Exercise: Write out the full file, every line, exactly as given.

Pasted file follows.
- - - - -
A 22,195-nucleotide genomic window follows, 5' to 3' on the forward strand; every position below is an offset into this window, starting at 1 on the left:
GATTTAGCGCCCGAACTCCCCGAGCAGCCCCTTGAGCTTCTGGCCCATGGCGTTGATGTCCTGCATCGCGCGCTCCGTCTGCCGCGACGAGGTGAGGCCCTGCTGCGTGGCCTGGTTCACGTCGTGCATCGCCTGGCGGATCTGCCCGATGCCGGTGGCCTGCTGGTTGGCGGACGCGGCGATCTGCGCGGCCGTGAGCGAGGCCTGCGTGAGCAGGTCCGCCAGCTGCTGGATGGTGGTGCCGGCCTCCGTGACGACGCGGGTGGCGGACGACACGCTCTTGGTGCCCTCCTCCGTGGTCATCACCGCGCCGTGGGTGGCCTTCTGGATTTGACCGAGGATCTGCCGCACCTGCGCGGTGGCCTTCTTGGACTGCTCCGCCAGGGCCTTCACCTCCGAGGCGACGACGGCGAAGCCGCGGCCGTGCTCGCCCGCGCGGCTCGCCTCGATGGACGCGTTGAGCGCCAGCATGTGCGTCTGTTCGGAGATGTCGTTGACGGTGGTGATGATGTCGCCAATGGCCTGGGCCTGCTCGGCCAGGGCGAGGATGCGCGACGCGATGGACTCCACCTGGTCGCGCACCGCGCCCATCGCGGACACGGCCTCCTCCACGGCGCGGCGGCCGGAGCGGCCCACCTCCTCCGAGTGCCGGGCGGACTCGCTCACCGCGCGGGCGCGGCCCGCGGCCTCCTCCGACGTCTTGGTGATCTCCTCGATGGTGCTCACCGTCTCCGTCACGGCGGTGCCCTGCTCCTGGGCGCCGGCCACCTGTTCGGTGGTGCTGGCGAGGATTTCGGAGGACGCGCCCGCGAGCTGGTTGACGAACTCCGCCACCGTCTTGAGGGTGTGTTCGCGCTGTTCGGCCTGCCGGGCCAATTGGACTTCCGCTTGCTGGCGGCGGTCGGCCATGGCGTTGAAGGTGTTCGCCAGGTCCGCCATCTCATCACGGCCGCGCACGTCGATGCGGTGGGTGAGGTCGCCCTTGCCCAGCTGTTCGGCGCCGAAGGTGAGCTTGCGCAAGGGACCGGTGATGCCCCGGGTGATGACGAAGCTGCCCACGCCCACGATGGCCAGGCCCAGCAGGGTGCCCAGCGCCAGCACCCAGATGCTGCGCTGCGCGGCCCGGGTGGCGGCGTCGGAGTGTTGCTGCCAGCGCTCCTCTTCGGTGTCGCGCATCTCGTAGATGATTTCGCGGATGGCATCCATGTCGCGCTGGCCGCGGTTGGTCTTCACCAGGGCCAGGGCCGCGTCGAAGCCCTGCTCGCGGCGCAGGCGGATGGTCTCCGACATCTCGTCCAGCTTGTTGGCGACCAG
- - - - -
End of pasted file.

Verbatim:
A 22,195-nucleotide genomic window follows, 5' to 3' on the forward strand; every position below is an offset into this window, starting at 1 on the left:
GATTTAGCGCCCGAACTCCCCGAGCAGCCCCTTGAGCTTCTGGCCCATGGCGTTGATGTCCTGCATCGCGCGCTCCGTCTGCCGCGACGAGGTGAGGCCCTGCTGCGTGGCCTGGTTCACGTCGTGCATCGCCTGGCGGATCTGCCCGATGCCGGTGGCCTGCTGGTTGGCGGACGCGGCGATCTGCGCGGCCGTGAGCGAGGCCTGCGTGAGCAGGTCCGCCAGCTGCTGGATGGTGGTGCCGGCCTCCGTGACGACGCGGGTGGCGGACGACACGCTCTTGGTGCCCTCCTCCGTGGTCATCACCGCGCCGTGGGTGGCCTTCTGGATTTGACCGAGGATCTGCCGCACCTGCGCGGTGGCCTTCTTGGACTGCTCCGCCAGGGCCTTCACCTCCGAGGCGACGACGGCGAAGCCGCGGCCGTGCTCGCCCGCGCGGCTCGCCTCGATGGACGCGTTGAGCGCCAGCATGTGCGTCTGTTCGGAGATGTCGTTGACGGTGGTGATGATGTCGCCAATGGCCTGGGCCTGCTCGGCCAGGGCGAGGATGCGCGACGCGATGGACTCCACCTGGTCGCGCACCGCGCCCATCGCGGACACGGCCTCCTCCACGGCGCGGCGGCCGGAGCGGCCCACCTCCTCCGAGTGCCGGGCGGACTCGCTCACCGCGCGGGCGCGGCCCGCGGCCTCCTCCGACGTCTTGGTGATCTCCTCGATGGTGCTCACCGTCTCCGTCACGGCGGTGCCCTGCTCCTGGGCGCCGGCCACCTGTTCGGTGGTGCTGGCGAGGATTTCGGAGGACGCGCCCGCGAGCTGGTTGACGAACTCCGCCACCGTCTTGAGGGTGTGTTCGCGCTGTTCGGCCTGCCGGGCCAATTGGACTTCCGCTTGCTGGCGGCGGTCGGCCATGGCGTTGAAGGTGTTCGCCAGGTCCGCCATCTCATCACGGCCGCGCACGTCGATGCGGTGGGTGAGGTCGCCCTTGCCCAGCTGTTCGGCGCCGAAGGTGAGCTTGCGCAAGGGACCGGTGATGCCCCGGGTGATGACGAAGCTGCCCACGCCCACGATGGCCAGGCCCAGCAGGGTGCCCAGCGCCAGCACCCAGATGCTGCGCTGCGCGGCCCGGGTGGCGGCGTCGGAGTGTTGCTGCCAGCGCTCCTCTTCGGTGTCGCGCATCTCGTAGATGATTTCGCGGATGGCATCCATGTCGCGCTGGCCGCGGTTGGTCTTCACCAGGGCCAGGGCCGCGTCGAAGCCCTGCTCGCGGCGCAGGCGGATGGTCTCCGACATCTCGTCCAGCTTGTTGGCGACCAG